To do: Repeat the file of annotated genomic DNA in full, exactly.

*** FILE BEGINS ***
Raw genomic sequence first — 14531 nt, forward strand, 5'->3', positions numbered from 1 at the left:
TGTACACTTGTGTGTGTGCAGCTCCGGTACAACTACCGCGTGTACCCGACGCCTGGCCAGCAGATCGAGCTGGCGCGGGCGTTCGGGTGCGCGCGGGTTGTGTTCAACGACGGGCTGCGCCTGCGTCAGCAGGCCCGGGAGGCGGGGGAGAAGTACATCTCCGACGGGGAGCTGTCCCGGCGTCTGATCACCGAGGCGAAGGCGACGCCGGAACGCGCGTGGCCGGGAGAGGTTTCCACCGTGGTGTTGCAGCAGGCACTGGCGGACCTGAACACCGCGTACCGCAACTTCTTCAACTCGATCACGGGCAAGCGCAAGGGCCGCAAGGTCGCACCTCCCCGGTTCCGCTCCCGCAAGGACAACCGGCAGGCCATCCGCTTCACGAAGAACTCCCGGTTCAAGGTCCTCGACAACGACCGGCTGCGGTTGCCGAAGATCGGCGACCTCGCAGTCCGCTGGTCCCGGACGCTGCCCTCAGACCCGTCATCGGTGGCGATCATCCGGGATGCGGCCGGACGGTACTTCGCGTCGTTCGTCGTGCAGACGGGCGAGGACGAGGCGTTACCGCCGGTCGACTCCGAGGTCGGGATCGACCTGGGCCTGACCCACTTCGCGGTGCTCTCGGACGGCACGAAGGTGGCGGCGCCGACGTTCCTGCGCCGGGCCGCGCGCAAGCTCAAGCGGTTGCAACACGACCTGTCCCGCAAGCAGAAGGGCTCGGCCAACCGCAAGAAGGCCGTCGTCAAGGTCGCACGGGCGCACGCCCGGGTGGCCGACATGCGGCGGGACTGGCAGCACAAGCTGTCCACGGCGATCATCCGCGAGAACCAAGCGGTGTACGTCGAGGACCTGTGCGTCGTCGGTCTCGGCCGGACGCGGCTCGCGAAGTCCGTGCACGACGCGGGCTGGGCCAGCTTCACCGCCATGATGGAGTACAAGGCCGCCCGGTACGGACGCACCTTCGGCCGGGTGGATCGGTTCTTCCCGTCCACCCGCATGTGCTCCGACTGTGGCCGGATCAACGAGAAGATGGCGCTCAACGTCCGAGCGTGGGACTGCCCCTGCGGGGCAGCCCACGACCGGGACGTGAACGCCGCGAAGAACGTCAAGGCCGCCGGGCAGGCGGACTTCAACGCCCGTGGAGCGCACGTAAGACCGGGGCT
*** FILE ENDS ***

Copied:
Raw genomic sequence first — 14531 nt, forward strand, 5'->3', positions numbered from 1 at the left:
TGTACACTTGTGTGTGTGCAGCTCCGGTACAACTACCGCGTGTACCCGACGCCTGGCCAGCAGATCGAGCTGGCGCGGGCGTTCGGGTGCGCGCGGGTTGTGTTCAACGACGGGCTGCGCCTGCGTCAGCAGGCCCGGGAGGCGGGGGAGAAGTACATCTCCGACGGGGAGCTGTCCCGGCGTCTGATCACCGAGGCGAAGGCGACGCCGGAACGCGCGTGGCCGGGAGAGGTTTCCACCGTGGTGTTGCAGCAGGCACTGGCGGACCTGAACACCGCGTACCGCAACTTCTTCAACTCGATCACGGGCAAGCGCAAGGGCCGCAAGGTCGCACCTCCCCGGTTCCGCTCCCGCAAGGACAACCGGCAGGCCATCCGCTTCACGAAGAACTCCCGGTTCAAGGTCCTCGACAACGACCGGCTGCGGTTGCCGAAGATCGGCGACCTCGCAGTCCGCTGGTCCCGGACGCTGCCCTCAGACCCGTCATCGGTGGCGATCATCCGGGATGCGGCCGGACGGTACTTCGCGTCGTTCGTCGTGCAGACGGGCGAGGACGAGGCGTTACCGCCGGTCGACTCCGAGGTCGGGATCGACCTGGGCCTGACCCACTTCGCGGTGCTCTCGGACGGCACGAAGGTGGCGGCGCCGACGTTCCTGCGCCGGGCCGCGCGCAAGCTCAAGCGGTTGCAACACGACCTGTCCCGCAAGCAGAAGGGCTCGGCCAACCGCAAGAAGGCCGTCGTCAAGGTCGCACGGGCGCACGCCCGGGTGGCCGACATGCGGCGGGACTGGCAGCACAAGCTGTCCACGGCGATCATCCGCGAGAACCAAGCGGTGTACGTCGAGGACCTGTGCGTCGTCGGTCTCGGCCGGACGCGGCTCGCGAAGTCCGTGCACGACGCGGGCTGGGCCAGCTTCACCGCCATGATGGAGTACAAGGCCGCCCGGTACGGACGCACCTTCGGCCGGGTGGATCGGTTCTTCCCGTCCACCCGCATGTGCTCCGACTGTGGCCGGATCAACGAGAAGATGGCGCTCAACGTCCGAGCGTGGGACTGCCCCTGCGGGGCAGCCCACGACCGGGACGTGAACGCCGCGAAGAACGTCAAGGCCGCCGGGCAGGCGGACTTCAACGCCCGTGGAGCGCACGTAAGACCGGGGCT